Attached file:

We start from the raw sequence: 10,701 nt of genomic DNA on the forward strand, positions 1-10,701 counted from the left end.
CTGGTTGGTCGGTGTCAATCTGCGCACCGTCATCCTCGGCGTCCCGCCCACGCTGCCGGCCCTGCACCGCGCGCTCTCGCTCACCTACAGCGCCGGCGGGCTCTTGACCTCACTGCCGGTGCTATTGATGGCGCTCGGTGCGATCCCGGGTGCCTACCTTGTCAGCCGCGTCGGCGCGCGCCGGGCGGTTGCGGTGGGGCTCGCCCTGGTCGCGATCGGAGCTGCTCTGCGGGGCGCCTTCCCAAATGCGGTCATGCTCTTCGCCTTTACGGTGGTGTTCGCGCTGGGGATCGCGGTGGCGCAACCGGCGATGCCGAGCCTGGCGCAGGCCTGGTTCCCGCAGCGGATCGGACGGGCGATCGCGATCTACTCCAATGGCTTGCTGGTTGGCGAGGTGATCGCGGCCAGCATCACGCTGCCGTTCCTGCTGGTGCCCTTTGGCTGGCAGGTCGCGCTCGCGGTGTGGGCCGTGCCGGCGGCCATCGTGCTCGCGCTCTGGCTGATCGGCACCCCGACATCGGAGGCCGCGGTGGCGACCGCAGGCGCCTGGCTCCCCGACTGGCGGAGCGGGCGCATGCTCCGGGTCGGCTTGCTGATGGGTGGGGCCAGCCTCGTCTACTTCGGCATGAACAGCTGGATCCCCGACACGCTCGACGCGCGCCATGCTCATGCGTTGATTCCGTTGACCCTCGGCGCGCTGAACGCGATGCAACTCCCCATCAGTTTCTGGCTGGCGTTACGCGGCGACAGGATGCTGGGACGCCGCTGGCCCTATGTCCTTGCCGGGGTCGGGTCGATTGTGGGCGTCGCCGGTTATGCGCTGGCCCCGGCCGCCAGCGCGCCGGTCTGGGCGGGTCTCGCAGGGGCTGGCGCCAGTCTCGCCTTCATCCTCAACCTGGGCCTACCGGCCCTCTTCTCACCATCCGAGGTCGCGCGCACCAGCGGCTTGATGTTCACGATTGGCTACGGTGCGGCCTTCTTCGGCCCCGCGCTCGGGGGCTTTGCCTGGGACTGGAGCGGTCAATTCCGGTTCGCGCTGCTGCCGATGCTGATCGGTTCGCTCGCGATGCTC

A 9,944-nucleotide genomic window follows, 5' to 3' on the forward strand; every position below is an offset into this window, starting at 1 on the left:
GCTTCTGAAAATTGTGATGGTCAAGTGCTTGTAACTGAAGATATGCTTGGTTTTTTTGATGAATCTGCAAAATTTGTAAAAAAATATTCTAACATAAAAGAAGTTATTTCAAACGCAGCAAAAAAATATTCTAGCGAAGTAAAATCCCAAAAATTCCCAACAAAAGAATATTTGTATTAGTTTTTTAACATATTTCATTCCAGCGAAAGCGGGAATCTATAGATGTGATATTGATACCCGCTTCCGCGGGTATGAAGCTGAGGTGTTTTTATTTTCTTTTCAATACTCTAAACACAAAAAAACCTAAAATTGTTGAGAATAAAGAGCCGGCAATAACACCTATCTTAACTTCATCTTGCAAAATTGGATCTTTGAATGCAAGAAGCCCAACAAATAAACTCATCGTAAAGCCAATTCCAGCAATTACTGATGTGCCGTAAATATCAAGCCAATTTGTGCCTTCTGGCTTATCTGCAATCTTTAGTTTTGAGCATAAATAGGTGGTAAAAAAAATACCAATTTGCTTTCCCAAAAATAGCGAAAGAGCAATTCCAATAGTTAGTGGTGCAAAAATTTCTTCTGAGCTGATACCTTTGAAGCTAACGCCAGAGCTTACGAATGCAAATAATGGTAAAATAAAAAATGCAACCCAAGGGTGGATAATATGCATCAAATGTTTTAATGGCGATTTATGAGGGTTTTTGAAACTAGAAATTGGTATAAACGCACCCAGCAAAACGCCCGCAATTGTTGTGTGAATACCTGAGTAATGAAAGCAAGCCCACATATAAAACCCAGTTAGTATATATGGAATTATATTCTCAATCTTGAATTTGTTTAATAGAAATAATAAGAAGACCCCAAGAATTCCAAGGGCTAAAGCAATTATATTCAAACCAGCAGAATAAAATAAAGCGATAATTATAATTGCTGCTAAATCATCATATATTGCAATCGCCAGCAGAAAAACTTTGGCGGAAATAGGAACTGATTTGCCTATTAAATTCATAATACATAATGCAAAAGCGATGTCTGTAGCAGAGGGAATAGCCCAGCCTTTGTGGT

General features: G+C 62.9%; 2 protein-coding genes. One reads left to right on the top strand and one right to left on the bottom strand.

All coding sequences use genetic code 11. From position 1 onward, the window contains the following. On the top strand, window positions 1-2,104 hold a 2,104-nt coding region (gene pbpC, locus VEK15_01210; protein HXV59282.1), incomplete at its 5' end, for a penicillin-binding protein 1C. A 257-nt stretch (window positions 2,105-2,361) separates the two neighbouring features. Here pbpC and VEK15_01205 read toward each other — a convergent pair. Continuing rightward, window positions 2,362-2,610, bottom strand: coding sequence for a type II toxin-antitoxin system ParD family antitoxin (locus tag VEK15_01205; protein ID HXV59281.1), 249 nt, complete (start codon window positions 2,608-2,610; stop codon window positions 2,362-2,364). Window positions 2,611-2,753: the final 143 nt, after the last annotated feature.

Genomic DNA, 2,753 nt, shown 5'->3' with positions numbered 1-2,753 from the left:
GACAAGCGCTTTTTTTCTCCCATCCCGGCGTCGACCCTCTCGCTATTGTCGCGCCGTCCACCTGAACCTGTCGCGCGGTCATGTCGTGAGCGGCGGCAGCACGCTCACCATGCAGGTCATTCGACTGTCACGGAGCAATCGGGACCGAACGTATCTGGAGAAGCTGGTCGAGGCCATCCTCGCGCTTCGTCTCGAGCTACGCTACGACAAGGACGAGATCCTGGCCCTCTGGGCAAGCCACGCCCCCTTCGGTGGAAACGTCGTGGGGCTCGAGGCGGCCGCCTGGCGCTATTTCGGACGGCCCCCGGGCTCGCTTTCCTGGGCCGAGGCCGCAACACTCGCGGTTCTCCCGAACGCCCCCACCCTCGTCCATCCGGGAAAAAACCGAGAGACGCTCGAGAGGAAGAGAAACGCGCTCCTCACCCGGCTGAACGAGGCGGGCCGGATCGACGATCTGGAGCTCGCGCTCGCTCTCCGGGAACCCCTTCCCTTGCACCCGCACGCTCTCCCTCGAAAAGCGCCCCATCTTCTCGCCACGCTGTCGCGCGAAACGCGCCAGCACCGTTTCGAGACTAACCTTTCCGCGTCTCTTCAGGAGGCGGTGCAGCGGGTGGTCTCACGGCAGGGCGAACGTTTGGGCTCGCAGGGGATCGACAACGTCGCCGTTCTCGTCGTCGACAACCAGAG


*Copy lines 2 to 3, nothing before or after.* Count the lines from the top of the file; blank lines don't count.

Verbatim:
CTGGTTGGTCGGTGTCAATCTGCGCACCGTCATCCTCGGCGTCCCGCCCACGCTGCCGGCCCTGCACCGCGCGCTCTCGCTCACCTACAGCGCCGGCGGGCTCTTGACCTCACTGCCGGTGCTATTGATGGCGCTCGGTGCGATCCCGGGTGCCTACCTTGTCAGCCGCGTCGGCGCGCGCCGGGCGGTTGCGGTGGGGCTCGCCCTGGTCGCGATCGGAGCTGCTCTGCGGGGCGCCTTCCCAAATGCGGTCATGCTCTTCGCCTTTACGGTGGTGTTCGCGCTGGGGATCGCGGTGGCGCAACCGGCGATGCCGAGCCTGGCGCAGGCCTGGTTCCCGCAGCGGATCGGACGGGCGATCGCGATCTACTCCAATGGCTTGCTGGTTGGCGAGGTGATCGCGGCCAGCATCACGCTGCCGTTCCTGCTGGTGCCCTTTGGCTGGCAGGTCGCGCTCGCGGTGTGGGCCGTGCCGGCGGCCATCGTGCTCGCGCTCTGGCTGATCGGCACCCCGACATCGGAGGCCGCGGTGGCGACCGCAGGCGCCTGGCTCCCCGACTGGCGGAGCGGGCGCATGCTCCGGGTCGGCTTGCTGATGGGTGGGGCCAGCCTCGTCTACTTCGGCATGAACAGCTGGATCCCCGACACGCTCGACGCGCGCCATGCTCATGCGTTGATTCCGTTGACCCTCGGCGCGCTGAACGCGATGCAACTCCCCATCAGTTTCTGGCTGGCGTTACGCGGCGACAGGATGCTGGGACGCCGCTGGCCCTATGTCCTTGCCGGGGTCGGGTCGATTGTGGGCGTCGCCGGTTATGCGCTGGCCCCGGCCGCCAGCGCGCCGGTCTGGGCGGGTCTCGCAGGGGCTGGCGCCAGTCTCGCCTTCATCCTCAACCTGGGCCTACCGGCCCTCTTCTCACCATCCGAGGTCGCGCGCACCAGCGGCTTGATGTTCACGATTGGCTACGGTGCGGCCTTCTTCGGCCCCGCGCTCGGGGGCTTTGCCTGGGACTGGAGCGGTCAATTCCGGTTCGCGCTGCTGCCGATGCTGATCGGTTCGCTCGCGATGCTC

A 9,944-nucleotide genomic window follows, 5' to 3' on the forward strand; every position below is an offset into this window, starting at 1 on the left: